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EchoStar prepping counteroffer for DirecTV

May 28, 2001  •  Post A Comment

General Motors’ willingness to hear EchoStar Communications’ counteroffer for GM’s Hughes Electronics’ subsidiary is an act of fiduciary responsibility to shareholders as GM’s “focus and first priority” remains satellite merger negotiations with News Corp.
Sources say that despite the latest twist in the battle for DirecTV, GM’s negotiations with Rupert Murdoch’s News Corp. remain on track.
High-level sources close to the parties cautioned against reading too much into a Securities and Exchange Commission filing May 24 in which EchoStar said GM has indicated a willingness to “establish a dialogue” among legal and financial advisers of both companies to better understand EchoStar’s offer.
EchoStar, the rival domestic satellite provider (with 5 million subscribers) second only to Hughes Electronics’ DirecTV (with 12 million subscribers), is assembling a $5 billion cash counter offer that could be backed by AOL Time Warner and General Electric, which owns NBC.
EchoStar last week priced a $1 billion convertible bond offering, proceeds from which could be used for such an offer. EchoStar is already saddled with $4 billion of its own debt, but has $1.3 billion in cash and marketable securities.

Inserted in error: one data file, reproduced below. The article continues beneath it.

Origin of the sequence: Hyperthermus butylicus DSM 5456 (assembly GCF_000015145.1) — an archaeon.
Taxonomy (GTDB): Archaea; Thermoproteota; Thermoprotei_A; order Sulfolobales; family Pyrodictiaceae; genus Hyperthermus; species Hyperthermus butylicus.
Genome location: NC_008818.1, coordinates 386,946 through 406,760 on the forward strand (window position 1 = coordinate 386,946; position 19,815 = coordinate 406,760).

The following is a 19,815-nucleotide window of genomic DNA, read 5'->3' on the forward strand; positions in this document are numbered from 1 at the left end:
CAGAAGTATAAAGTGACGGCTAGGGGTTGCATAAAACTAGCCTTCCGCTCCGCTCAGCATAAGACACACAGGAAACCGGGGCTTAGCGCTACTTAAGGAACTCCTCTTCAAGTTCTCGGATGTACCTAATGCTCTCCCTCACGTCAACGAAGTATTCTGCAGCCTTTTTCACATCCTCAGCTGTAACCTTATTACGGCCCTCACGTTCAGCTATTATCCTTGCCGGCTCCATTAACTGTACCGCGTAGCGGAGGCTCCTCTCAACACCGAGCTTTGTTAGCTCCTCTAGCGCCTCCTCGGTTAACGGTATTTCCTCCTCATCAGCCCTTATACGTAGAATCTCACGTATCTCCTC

Some Hughes shareholders, including Hughes Chairman Mike Smith, have been pushing for such a merger because they feel they would benefit more from the creation of a consolidated domestic satellite player. Mr. Smith’s abrupt resignation Friday was an indication to some analysts of GM’s commitment to sell its Hughes subsidiary its own way. Late last year, GM rebuffed efforts by EchoStar founding Chairman Charlie Ergen to discuss a possible merger with Hughes.
Sources say EchoStar, as early as this week, could formalize a counteroffer that would merge EchoStar and Hughes, and then have the combined entity borrow money to buy out GM’s stake.
EchoStar’s efforts could become more of a threat if AOL Time Warner, which owns a minority stake in DirecTV’s publicly traded Hughes, threw its financial resources and political clout behind a counteroffer. News Corp. also owns a 7 percent stake in EchoStar. Sources say GE looked at a proposal by EchoStar but has declined to be part of a counteroffer.
The companies involved in the long-running battle for DirecTV declined comment.
However, Toni Simonette, a GM spokeswoman, said, “Our negotiations with News Corp. are continuing. Those negotiations are our first priority, although we do have an obligation to consider any viable alternative.”
A report last week from SGCowen insisted that an EchoStar-DirecTV merger would not violate antitrust laws. However, with the power shifting to the Democrats in the Senate, the proposed merger will face stricter scrutiny.
An EchoStar bid, although all cash, is about $2 billion less in value than the cash and stock buyout proposed by News Corp. that would give News Corp. management control of the combined entity with a minority 30 percent ownership stake. With Microsoft Corp. and John Malone’s Liberty Media Group providing $3 billion to the deal, News Corp. may be persuaded to increase the cash component of its offer.